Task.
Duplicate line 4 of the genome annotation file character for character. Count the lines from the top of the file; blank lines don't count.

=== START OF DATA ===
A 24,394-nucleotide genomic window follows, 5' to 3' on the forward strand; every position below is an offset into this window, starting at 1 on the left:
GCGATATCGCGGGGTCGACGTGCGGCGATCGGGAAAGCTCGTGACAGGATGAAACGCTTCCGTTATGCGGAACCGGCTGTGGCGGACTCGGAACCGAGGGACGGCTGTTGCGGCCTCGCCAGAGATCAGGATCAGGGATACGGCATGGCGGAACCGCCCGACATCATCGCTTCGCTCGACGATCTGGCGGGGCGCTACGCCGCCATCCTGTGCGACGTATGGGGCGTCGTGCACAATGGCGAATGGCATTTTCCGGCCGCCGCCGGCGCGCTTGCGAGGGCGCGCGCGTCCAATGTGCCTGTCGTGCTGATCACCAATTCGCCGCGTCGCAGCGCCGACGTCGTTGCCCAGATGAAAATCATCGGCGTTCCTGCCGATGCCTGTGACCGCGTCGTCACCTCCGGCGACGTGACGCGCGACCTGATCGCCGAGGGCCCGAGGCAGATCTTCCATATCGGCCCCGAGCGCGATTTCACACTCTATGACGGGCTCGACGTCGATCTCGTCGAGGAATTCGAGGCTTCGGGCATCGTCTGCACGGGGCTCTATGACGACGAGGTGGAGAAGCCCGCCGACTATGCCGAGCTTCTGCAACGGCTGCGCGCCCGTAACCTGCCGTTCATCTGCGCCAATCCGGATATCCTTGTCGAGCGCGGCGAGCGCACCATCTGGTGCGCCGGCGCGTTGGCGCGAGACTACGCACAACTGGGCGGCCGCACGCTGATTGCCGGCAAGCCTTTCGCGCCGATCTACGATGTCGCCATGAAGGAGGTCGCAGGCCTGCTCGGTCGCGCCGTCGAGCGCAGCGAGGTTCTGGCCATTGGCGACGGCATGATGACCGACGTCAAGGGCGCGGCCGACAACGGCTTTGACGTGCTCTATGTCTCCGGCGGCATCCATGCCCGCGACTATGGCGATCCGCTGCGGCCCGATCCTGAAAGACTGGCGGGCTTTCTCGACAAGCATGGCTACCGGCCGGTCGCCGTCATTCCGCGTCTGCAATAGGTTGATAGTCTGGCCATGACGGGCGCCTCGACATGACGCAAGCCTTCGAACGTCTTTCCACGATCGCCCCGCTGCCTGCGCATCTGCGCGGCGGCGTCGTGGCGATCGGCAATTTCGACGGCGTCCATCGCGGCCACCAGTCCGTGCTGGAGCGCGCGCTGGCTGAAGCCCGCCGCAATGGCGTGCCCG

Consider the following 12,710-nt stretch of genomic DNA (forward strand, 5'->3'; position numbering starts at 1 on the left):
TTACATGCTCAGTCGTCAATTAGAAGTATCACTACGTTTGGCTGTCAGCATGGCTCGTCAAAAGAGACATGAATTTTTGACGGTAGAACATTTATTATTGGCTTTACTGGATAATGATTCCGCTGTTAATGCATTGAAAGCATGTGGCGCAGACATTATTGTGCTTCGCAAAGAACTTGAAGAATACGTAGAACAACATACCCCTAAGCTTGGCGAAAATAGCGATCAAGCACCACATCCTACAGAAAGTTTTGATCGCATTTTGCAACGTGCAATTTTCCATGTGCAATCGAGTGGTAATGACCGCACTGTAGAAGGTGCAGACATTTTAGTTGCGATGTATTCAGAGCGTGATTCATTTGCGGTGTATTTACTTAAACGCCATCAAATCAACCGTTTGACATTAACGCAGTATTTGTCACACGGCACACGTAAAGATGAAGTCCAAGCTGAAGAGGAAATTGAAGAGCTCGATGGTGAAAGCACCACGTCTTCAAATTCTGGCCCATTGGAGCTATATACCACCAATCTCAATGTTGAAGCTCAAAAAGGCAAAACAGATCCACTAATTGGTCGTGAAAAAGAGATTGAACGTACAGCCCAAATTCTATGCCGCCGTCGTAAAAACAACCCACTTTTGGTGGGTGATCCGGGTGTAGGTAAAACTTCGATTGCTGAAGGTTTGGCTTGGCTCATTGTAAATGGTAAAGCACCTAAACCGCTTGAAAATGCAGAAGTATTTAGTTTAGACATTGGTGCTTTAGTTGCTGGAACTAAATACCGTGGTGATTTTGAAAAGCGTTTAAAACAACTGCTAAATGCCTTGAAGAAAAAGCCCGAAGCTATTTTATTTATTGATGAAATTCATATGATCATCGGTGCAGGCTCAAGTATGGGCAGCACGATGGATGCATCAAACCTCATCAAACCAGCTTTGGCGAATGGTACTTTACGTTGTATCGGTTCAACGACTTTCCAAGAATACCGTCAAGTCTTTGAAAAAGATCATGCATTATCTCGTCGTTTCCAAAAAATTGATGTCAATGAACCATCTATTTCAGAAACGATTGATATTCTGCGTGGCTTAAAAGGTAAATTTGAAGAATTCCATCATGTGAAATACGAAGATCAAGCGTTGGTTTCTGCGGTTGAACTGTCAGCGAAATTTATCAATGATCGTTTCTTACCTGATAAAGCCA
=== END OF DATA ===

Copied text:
TTACATGCTCAGTCGTCAATTAGAAGTATCACTACGTTTGGCTGTCAGCATGGCTCGTCAAAAGAGACATGAATTTTTGACGGTAGAACATTTATTATTGGCTTTACTGGATAATGATTCCGCTGTTAATGCATTGAAAGCATGTGGCGCAGACATTATTGTGCTTCGCAAAGAACTTGAAGAATACGTAGAACAACATACCCCTAAGCTTGGCGAAAATAGCGATCAAGCACCACATCCTACAGAAAGTTTTGATCGCATTTTGCAACGTGCAATTTTCCATGTGCAATCGAGTGGTAATGACCGCACTGTAGAAGGTGCAGACATTTTAGTTGCGATGTATTCAGAGCGTGATTCATTTGCGGTGTATTTACTTAAACGCCATCAAATCAACCGTTTGACATTAACGCAGTATTTGTCACACGGCACACGTAAAGATGAAGTCCAAGCTGAAGAGGAAATTGAAGAGCTCGATGGTGAAAGCACCACGTCTTCAAATTCTGGCCCATTGGAGCTATATACCACCAATCTCAATGTTGAAGCTCAAAAAGGCAAAACAGATCCACTAATTGGTCGTGAAAAAGAGATTGAACGTACAGCCCAAATTCTATGCCGCCGTCGTAAAAACAACCCACTTTTGGTGGGTGATCCGGGTGTAGGTAAAACTTCGATTGCTGAAGGTTTGGCTTGGCTCATTGTAAATGGTAAAGCACCTAAACCGCTTGAAAATGCAGAAGTATTTAGTTTAGACATTGGTGCTTTAGTTGCTGGAACTAAATACCGTGGTGATTTTGAAAAGCGTTTAAAACAACTGCTAAATGCCTTGAAGAAAAAGCCCGAAGCTATTTTATTTATTGATGAAATTCATATGATCATCGGTGCAGGCTCAAGTATGGGCAGCACGATGGATGCATCAAACCTCATCAAACCAGCTTTGGCGAATGGTACTTTACGTTGTATCGGTTCAACGACTTTCCAAGAATACCGTCAAGTCTTTGAAAAAGATCATGCATTATCTCGTCGTTTCCAAAAAATTGATGTCAATGAACCATCTATTTCAGAAACGATTGATATTCTGCGTGGCTTAAAAGGTAAATTTGAAGAATTCCATCATGTGAAATACGAAGATCAAGCGTTGGTTTCTGCGGTTGAACTGTCAGCGAAATTTATCAATGATCGTTTCTTACCTGATAAAGCCA